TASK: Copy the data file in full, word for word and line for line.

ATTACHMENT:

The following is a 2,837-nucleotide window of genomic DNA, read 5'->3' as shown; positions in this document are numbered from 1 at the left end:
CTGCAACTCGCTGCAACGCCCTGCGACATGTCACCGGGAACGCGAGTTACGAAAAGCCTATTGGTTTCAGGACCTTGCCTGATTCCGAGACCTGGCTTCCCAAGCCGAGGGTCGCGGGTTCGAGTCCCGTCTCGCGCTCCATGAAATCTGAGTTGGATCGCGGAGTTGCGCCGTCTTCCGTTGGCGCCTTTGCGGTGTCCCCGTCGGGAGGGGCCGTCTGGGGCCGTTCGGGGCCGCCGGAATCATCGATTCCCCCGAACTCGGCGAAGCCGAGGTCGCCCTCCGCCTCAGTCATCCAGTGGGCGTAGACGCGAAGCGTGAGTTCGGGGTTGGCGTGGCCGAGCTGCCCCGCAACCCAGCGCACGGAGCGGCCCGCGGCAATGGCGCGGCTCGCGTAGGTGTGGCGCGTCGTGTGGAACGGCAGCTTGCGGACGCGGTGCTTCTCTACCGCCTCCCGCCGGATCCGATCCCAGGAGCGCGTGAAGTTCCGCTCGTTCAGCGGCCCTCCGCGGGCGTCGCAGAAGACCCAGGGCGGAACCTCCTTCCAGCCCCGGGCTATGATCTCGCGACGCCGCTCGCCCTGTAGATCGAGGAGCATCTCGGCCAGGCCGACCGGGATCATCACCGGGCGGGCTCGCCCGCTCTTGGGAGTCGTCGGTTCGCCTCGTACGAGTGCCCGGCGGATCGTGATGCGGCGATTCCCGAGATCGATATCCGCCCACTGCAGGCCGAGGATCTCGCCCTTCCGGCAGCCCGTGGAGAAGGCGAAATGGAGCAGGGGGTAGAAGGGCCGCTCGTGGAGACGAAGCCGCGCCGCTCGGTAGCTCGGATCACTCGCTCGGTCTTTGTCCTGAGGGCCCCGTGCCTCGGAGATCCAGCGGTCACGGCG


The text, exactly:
The following is a 2,837-nucleotide window of genomic DNA, read 5'->3' as shown; positions in this document are numbered from 1 at the left end:
CTGCAACTCGCTGCAACGCCCTGCGACATGTCACCGGGAACGCGAGTTACGAAAAGCCTATTGGTTTCAGGACCTTGCCTGATTCCGAGACCTGGCTTCCCAAGCCGAGGGTCGCGGGTTCGAGTCCCGTCTCGCGCTCCATGAAATCTGAGTTGGATCGCGGAGTTGCGCCGTCTTCCGTTGGCGCCTTTGCGGTGTCCCCGTCGGGAGGGGCCGTCTGGGGCCGTTCGGGGCCGCCGGAATCATCGATTCCCCCGAACTCGGCGAAGCCGAGGTCGCCCTCCGCCTCAGTCATCCAGTGGGCGTAGACGCGAAGCGTGAGTTCGGGGTTGGCGTGGCCGAGCTGCCCCGCAACCCAGCGCACGGAGCGGCCCGCGGCAATGGCGCGGCTCGCGTAGGTGTGGCGCGTCGTGTGGAACGGCAGCTTGCGGACGCGGTGCTTCTCTACCGCCTCCCGCCGGATCCGATCCCAGGAGCGCGTGAAGTTCCGCTCGTTCAGCGGCCCTCCGCGGGCGTCGCAGAAGACCCAGGGCGGAACCTCCTTCCAGCCCCGGGCTATGATCTCGCGACGCCGCTCGCCCTGTAGATCGAGGAGCATCTCGGCCAGGCCGACCGGGATCATCACCGGGCGGGCTCGCCCGCTCTTGGGAGTCGTCGGTTCGCCTCGTACGAGTGCCCGGCGGATCGTGATGCGGCGATTCCCGAGATCGATATCCGCCCACTGCAGGCCGAGGATCTCGCCCTTCCGGCAGCCCGTGGAGAAGGCGAAATGGAGCAGGGGGTAGAAGGGCCGCTCGTGGAGACGAAGCCGCGCCGCTCGGTAGCTCGGATCACTCGCTCGGTCTTTGTCCTGAGGGCCCCGTGCCTCGGAGATCCAGCGGTCACGGCG